I know no one cares about my little semantic argument-- but I think this is SO SO important.
  16. Like
    mommybee got a reaction from T_Mom in Interesting perspective from Beth Maloney   
    Beth Maloney is responsible for linking of Grand Accord and PANDAS in the media. Why? To raise public awareness. The problem with her logic (and apparently the logic of many people on these boards) is that public awareness doesn't fund research. The medical community is not any more influenced by media hype than they are by our anecdotal stories. Treatment protocols are based on peer reviewed studies not guest appearances on network television.
     
    Yet, we are a sound bite culture. Connecting PANDAS with horrible acts of violence will stigmatize children who have been diagnosed with the disorder and silence their parents.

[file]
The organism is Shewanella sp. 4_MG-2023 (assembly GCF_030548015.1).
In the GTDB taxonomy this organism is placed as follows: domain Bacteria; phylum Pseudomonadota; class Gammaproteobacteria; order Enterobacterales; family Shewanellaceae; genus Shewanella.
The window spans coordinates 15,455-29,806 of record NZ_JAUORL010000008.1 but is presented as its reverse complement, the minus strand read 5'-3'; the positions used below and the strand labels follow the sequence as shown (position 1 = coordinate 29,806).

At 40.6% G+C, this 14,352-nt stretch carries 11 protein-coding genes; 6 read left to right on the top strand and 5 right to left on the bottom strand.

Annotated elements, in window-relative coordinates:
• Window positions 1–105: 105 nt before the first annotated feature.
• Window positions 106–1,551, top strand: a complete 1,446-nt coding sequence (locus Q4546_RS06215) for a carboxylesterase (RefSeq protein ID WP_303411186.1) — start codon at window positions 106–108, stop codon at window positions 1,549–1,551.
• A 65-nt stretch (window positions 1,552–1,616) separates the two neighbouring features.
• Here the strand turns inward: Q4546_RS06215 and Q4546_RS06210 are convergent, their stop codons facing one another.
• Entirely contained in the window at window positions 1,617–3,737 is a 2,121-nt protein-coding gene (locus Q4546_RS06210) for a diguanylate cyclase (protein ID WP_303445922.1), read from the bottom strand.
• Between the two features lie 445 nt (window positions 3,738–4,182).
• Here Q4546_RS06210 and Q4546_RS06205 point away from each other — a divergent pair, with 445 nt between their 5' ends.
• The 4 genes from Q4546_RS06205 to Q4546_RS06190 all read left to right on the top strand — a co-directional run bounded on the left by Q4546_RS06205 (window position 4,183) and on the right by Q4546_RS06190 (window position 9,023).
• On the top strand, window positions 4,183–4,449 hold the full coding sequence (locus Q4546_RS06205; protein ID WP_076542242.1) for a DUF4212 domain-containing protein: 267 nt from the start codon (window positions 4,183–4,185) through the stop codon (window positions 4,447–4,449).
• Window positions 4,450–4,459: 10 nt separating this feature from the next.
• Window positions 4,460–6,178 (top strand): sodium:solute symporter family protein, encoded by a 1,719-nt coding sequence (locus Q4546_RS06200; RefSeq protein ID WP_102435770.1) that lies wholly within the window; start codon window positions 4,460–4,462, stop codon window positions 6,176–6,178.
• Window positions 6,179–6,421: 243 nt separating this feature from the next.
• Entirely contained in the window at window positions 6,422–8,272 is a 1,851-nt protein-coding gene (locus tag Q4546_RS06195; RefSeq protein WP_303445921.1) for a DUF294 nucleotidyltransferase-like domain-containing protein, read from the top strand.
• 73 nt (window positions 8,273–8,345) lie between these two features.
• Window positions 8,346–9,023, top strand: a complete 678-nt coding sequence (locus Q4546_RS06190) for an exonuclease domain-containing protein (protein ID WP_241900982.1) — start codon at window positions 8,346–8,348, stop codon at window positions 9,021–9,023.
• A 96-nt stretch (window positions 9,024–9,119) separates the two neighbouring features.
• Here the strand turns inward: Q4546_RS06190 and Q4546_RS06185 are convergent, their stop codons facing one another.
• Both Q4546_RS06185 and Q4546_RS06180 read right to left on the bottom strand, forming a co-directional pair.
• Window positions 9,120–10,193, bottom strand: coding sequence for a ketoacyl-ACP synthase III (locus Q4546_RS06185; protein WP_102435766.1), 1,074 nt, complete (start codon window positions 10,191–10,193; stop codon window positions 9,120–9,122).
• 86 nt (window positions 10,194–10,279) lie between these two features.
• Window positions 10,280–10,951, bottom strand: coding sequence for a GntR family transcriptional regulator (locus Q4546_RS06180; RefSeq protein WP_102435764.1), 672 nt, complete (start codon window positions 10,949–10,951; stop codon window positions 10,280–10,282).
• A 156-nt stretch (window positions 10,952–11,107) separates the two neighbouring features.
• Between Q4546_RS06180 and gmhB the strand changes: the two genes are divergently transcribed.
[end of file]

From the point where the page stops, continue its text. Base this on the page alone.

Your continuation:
My child is on the back nine. I am no longer in the emotional place that I know some of you are. We were lucky. Antibiotics alone were curritive and we didn't have to address comorbid symptoms separately because there weren't any. In short, my kid was one of the few who actually fit the narrow diagnostic criteria that so many of us would like to see broadened. I had the poster child. Telling our story could have been helpful. (I've actually been approached by a member of our treatment team who is a major researcher in the field about whether I would give my approval to use him as a case study.) But after this media blitz, I'm going to be very careful about what I say publicly. My child isn't, has never been, and isn't likely to become violent and I won't allow him to be stigmatized. Should he get strep again and develop symptoms, I doubt I will ever again call it PANDAS. Going forward, I shall err on the side of vagary.